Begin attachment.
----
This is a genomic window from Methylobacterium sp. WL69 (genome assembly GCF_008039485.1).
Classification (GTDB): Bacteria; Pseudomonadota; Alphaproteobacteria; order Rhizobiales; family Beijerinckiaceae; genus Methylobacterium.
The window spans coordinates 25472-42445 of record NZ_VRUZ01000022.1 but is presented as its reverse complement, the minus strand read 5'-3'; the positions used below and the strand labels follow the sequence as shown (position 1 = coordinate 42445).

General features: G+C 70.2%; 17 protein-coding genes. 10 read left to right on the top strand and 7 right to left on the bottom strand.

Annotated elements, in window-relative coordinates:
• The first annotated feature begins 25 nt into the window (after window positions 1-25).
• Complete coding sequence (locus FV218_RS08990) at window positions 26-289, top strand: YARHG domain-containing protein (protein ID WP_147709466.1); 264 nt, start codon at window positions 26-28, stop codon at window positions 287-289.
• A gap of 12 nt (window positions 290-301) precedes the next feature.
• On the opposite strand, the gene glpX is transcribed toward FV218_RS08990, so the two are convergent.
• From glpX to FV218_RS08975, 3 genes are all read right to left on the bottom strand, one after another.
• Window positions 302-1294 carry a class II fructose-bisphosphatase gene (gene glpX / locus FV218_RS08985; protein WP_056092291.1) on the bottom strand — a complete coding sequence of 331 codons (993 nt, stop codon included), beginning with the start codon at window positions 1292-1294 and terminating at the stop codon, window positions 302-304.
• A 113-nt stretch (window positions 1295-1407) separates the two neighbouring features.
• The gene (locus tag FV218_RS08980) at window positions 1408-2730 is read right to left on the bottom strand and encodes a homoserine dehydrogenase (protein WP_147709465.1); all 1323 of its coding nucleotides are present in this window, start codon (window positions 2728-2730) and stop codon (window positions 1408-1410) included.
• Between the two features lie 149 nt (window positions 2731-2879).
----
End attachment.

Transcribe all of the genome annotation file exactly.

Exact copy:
This is a genomic window from Methylobacterium sp. WL69 (genome assembly GCF_008039485.1).
Classification (GTDB): Bacteria; Pseudomonadota; Alphaproteobacteria; order Rhizobiales; family Beijerinckiaceae; genus Methylobacterium.
The window spans coordinates 25472-42445 of record NZ_VRUZ01000022.1 but is presented as its reverse complement, the minus strand read 5'-3'; the positions used below and the strand labels follow the sequence as shown (position 1 = coordinate 42445).

General features: G+C 70.2%; 17 protein-coding genes. 10 read left to right on the top strand and 7 right to left on the bottom strand.

Annotated elements, in window-relative coordinates:
• The first annotated feature begins 25 nt into the window (after window positions 1-25).
• Complete coding sequence (locus FV218_RS08990) at window positions 26-289, top strand: YARHG domain-containing protein (protein ID WP_147709466.1); 264 nt, start codon at window positions 26-28, stop codon at window positions 287-289.
• A gap of 12 nt (window positions 290-301) precedes the next feature.
• On the opposite strand, the gene glpX is transcribed toward FV218_RS08990, so the two are convergent.
• From glpX to FV218_RS08975, 3 genes are all read right to left on the bottom strand, one after another.
• Window positions 302-1294 carry a class II fructose-bisphosphatase gene (gene glpX / locus FV218_RS08985; protein WP_056092291.1) on the bottom strand — a complete coding sequence of 331 codons (993 nt, stop codon included), beginning with the start codon at window positions 1292-1294 and terminating at the stop codon, window positions 302-304.
• A 113-nt stretch (window positions 1295-1407) separates the two neighbouring features.
• The gene (locus tag FV218_RS08980) at window positions 1408-2730 is read right to left on the bottom strand and encodes a homoserine dehydrogenase (protein WP_147709465.1); all 1323 of its coding nucleotides are present in this window, start codon (window positions 2728-2730) and stop codon (window positions 1408-1410) included.
• Between the two features lie 149 nt (window positions 2731-2879).